Over the years, changing perspectives on addiction and homelessness have influenced treatment and prevention, with people with lived-experience informing and often leading the work. The Jean Tweed Treatment Centre is a community agency dealing with substance abuse, mental health and problem gambling. It operates Palmerston House, a transitional housing residence, and offers supportive services to women, some with infants, battling addiction. To support women at every step of their healing journey, the Jean Tweed Centre has partnered with Street Haven at the Crossroads, an organization housing and offering supportive services to women at risk of homelessness.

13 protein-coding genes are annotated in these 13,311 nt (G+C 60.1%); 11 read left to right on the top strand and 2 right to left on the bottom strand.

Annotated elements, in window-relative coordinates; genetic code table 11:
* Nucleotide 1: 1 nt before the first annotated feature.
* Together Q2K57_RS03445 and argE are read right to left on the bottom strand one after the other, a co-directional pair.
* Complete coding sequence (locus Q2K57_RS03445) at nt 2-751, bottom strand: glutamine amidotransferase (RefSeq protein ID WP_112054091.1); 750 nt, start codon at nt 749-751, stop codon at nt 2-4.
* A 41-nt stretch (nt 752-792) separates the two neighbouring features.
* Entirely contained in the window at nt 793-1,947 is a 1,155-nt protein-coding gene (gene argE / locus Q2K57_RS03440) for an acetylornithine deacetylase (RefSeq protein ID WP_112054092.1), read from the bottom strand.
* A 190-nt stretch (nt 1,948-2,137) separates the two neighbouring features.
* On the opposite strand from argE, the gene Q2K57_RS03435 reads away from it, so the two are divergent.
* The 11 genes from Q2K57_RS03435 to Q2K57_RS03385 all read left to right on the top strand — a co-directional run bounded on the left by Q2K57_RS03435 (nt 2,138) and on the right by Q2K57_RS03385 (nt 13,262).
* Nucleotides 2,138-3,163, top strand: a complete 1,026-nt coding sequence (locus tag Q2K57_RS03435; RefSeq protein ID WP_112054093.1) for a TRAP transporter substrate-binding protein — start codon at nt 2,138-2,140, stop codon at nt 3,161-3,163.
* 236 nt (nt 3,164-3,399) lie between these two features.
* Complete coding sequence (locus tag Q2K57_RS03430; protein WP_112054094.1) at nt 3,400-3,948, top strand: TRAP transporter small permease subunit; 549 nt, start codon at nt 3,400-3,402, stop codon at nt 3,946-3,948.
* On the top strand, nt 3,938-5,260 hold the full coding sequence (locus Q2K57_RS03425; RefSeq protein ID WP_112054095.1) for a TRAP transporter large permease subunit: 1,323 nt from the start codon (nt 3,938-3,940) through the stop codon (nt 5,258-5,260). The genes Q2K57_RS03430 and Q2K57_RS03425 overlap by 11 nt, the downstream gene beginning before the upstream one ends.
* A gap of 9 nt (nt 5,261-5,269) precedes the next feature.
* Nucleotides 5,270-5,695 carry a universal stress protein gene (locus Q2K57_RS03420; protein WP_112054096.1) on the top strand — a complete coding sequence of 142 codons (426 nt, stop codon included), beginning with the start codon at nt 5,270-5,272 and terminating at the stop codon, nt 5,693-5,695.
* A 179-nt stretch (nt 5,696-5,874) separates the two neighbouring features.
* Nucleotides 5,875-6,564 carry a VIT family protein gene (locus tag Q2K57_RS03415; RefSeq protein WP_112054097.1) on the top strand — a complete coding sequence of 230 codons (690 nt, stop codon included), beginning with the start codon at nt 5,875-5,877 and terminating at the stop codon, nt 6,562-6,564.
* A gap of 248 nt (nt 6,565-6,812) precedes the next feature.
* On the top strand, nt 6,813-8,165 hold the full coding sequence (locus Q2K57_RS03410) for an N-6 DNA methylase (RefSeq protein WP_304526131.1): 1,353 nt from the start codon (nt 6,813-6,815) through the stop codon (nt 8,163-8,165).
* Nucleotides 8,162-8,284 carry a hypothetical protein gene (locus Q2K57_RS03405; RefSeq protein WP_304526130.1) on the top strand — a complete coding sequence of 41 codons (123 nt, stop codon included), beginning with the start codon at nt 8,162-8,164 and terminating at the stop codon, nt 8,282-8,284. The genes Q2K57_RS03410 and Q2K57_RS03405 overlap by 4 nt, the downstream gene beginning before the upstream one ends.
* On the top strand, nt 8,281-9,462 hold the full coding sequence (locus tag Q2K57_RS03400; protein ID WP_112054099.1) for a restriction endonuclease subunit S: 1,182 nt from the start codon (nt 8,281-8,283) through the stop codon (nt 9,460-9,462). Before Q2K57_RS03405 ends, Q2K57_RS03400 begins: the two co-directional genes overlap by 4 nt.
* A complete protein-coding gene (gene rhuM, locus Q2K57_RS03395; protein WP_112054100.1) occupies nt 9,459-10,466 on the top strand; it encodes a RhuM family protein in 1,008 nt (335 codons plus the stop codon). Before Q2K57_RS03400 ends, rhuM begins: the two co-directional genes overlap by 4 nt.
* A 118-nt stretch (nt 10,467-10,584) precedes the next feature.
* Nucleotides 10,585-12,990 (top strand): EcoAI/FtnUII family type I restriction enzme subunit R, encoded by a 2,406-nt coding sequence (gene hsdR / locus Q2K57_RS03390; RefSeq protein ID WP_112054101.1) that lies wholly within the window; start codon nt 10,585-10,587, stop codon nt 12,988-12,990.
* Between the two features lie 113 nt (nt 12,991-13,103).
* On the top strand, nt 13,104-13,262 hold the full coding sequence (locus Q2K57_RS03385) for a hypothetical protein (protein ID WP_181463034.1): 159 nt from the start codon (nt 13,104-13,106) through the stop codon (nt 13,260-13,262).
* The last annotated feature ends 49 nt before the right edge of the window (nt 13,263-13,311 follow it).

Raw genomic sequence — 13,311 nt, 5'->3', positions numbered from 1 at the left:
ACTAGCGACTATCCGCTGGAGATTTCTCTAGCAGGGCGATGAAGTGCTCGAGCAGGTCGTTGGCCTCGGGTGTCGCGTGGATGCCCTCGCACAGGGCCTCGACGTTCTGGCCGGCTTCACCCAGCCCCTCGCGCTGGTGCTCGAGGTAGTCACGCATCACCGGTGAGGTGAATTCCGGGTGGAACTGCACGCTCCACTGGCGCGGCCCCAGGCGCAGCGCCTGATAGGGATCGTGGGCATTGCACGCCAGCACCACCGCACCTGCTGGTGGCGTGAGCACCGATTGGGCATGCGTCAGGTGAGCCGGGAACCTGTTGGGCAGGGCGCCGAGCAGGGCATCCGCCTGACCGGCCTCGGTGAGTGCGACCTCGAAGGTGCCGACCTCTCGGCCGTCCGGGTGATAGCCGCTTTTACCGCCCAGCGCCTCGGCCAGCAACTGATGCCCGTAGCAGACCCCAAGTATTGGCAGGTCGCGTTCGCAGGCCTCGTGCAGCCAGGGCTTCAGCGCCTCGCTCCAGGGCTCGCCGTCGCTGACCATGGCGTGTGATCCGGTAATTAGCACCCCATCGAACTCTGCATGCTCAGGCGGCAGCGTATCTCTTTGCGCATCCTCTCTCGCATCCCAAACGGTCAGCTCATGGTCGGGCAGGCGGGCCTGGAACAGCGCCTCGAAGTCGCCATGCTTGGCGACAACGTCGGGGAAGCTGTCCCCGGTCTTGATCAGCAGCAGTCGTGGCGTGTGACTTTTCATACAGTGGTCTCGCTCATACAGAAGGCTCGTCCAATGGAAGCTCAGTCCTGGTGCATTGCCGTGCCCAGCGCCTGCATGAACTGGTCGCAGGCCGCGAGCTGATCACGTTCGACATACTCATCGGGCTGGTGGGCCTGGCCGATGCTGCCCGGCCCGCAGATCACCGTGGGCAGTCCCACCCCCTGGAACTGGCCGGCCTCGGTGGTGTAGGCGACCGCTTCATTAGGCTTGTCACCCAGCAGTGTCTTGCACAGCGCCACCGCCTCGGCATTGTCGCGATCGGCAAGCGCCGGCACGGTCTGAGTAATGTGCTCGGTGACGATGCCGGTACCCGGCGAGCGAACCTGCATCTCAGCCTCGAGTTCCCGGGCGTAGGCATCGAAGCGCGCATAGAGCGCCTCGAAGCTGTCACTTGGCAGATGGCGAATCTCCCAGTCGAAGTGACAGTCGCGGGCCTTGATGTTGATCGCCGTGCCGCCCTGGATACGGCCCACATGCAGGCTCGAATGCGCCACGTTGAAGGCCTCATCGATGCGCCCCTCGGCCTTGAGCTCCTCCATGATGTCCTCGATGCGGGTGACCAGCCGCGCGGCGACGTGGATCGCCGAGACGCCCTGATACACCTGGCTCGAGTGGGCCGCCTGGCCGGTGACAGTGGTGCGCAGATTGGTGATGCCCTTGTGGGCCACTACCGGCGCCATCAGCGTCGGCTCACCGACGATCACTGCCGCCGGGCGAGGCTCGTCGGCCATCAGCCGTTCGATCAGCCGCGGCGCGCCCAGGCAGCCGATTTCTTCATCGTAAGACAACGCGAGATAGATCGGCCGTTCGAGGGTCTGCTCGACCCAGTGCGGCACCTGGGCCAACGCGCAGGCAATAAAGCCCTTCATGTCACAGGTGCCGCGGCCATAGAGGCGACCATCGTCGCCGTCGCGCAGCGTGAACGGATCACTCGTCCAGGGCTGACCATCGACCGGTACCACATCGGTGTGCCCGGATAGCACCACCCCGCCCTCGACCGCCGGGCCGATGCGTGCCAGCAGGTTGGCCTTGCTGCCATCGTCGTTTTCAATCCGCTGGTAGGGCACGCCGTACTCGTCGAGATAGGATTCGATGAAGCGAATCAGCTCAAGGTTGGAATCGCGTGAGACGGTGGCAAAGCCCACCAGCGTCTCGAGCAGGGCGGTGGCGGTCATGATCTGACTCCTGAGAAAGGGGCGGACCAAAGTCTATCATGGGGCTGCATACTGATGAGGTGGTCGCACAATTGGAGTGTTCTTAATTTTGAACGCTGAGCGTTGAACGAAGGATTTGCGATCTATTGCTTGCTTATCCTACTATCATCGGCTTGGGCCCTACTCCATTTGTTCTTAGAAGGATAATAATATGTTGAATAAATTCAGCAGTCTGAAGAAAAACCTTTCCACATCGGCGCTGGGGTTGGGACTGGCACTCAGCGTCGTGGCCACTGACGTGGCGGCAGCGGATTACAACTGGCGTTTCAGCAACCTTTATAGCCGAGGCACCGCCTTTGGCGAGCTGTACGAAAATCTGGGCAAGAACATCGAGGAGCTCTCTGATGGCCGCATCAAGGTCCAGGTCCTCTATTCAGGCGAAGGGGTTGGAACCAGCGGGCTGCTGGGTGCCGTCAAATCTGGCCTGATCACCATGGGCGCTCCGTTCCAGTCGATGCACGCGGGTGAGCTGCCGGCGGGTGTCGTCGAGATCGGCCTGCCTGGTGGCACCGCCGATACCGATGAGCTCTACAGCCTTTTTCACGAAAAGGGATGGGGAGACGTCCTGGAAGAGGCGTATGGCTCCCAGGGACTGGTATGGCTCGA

Aided by a $45,000 grant from the Centre, the Women’s Supportive Housing Engagement Project is a grassroots research and tenant-engagement initiative aspiring to redefine the current housing model and programming for women struggling with dependency issues. Several of the 66 women living in Jean Tweed and Street Haven facilities will learn skills to research, influence, and design programs and share findings in an opportunity to influence housing decisions that affect them. The goal is to prioritize a recovery-based approach, since the current abstinence-based model, where complete avoidance is required, is seen by some as punitive or outdated. Instead of a rigid structure, there will be a focus on empowering women to take charge of their rehabilitation process. Grassroot researchers with lived-experience of homelessness will work closely with current residents to conduct a needs-assessment and program review of the Palmerston House and Street Haven housing models. They will identify and recommend best practices in housing marginalized women who use drugs or alcohol, including women with children. The Centre recognizes the joint venture’s transformational nature and potential to be shared within the community housing sector.